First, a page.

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Kew's 'no-dig' policy to help retain carbon

Words by Smiley Team

Kew Botanical Gardens has announced it will be relaunching its kitchen gardens – but this time with a focus on sustainability.

Back in Georgian times, the Kew Kitchen Garden supplied fruit and vegetables to members of the royal family living in the Kew Palace. This new garden, which was created on the site of the original kitchen garden which would have served King George III and his family, is one of the first kitchen gardens open to the public to have a sustainable focus.

“The veggies you grow yourself always taste extra delicious, and here at Kew we’re dedicated to researching and showcasing how you can get the very best out of your plot in a sustainable way,” says Hélèna Dove, Botanical Horticulturist, RBG Kew. “This is more important than ever as the price of food increases globally. Edible Science: Kew’s Kitchen Garden will be ever changing, always offering something new to see, and I hope visitors walk away feeling inspired."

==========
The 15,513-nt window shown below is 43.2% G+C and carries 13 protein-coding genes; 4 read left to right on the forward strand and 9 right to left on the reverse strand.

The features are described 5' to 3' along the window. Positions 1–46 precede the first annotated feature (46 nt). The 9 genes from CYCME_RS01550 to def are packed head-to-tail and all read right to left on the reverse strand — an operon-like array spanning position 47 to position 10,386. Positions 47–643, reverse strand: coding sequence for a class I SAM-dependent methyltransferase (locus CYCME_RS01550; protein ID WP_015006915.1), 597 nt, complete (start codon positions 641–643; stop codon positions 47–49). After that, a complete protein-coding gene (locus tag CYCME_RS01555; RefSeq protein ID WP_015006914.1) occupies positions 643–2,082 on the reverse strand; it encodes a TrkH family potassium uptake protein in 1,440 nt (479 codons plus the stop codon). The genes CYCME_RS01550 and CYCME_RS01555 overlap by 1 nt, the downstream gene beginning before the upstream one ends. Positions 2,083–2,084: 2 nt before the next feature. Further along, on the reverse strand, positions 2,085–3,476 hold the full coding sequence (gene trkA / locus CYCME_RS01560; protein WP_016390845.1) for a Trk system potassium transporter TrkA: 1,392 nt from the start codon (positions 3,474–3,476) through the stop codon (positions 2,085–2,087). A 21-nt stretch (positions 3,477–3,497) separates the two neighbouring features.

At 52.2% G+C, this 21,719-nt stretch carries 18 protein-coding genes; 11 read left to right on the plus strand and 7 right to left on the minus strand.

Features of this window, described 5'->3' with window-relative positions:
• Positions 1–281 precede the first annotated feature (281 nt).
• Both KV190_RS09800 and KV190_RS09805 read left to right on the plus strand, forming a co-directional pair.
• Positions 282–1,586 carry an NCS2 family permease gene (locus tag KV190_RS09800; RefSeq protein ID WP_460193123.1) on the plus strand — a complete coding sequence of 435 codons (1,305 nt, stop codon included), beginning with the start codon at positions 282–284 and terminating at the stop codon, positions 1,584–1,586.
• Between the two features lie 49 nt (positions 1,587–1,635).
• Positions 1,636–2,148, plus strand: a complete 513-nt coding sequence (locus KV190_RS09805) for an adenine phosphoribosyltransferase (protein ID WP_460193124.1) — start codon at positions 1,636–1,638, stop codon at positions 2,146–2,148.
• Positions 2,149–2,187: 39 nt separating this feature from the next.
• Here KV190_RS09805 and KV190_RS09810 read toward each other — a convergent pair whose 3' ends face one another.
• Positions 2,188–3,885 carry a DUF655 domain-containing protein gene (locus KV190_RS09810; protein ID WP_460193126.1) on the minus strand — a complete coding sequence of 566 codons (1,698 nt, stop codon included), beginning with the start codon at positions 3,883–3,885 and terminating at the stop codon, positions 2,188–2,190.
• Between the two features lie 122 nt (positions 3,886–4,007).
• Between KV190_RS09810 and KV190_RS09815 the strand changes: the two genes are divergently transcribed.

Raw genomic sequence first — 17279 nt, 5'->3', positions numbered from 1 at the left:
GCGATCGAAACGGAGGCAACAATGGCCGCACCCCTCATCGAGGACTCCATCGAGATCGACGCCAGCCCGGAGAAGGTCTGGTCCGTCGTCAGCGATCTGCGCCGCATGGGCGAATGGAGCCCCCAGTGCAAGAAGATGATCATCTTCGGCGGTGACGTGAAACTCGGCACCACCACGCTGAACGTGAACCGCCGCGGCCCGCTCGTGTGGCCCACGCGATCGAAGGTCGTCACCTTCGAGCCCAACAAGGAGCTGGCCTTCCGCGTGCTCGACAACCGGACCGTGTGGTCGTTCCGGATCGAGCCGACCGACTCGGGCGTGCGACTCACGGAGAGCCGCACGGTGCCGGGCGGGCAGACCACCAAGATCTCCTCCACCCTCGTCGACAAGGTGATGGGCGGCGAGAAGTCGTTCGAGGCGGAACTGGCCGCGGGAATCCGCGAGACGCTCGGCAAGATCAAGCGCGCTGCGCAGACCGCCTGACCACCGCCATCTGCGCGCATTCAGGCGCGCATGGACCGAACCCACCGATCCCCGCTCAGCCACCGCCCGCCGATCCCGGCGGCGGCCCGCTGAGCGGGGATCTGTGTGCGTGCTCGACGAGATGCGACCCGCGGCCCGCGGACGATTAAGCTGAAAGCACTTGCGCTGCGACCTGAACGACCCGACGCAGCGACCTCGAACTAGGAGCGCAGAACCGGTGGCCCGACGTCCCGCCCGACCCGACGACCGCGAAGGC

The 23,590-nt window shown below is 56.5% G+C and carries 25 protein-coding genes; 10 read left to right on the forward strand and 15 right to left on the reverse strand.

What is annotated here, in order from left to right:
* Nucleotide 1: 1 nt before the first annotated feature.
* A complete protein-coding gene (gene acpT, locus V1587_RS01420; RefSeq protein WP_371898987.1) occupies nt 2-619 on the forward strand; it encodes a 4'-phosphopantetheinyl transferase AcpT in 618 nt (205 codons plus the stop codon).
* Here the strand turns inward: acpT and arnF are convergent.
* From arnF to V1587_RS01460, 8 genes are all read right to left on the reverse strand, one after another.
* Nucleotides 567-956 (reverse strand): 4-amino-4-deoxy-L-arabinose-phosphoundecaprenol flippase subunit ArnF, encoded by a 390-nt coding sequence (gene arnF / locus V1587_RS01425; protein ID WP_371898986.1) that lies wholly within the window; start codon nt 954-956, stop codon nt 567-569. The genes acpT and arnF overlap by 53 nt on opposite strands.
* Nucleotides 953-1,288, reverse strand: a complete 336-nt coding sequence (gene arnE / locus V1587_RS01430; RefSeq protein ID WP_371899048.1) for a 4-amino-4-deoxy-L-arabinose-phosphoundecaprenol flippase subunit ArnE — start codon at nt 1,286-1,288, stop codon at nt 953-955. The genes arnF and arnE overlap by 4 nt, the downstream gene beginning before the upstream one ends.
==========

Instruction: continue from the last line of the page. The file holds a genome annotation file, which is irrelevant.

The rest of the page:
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Kew are using a no-dig policy to help retain carbon that is currently trapped in the soil, rather than disturbing the earth and releasing it into the atmosphere. By placing compost on top of the beds, more carbon is trapped, making the practice carbon-negative.

Additionally, in an effort to grow winter vegetables for the first time in decades, Kew have created eco-friendly, no-mow paths. These paths are created from Cedec, a sustainable, porous material, and make the gardens more accessible, as well as removing the reliance on fossil-fuel heavy mowing techniques.

The kitchen gardens continue to implement more and more sustainable development practices, backed up by research, to ensure that the gardens are as sustainable as possible. 

GET INVOLVED: Get stuck in with Garden Organic to help support sustainable gardening practices.


This article aligns with the following UN SDGs

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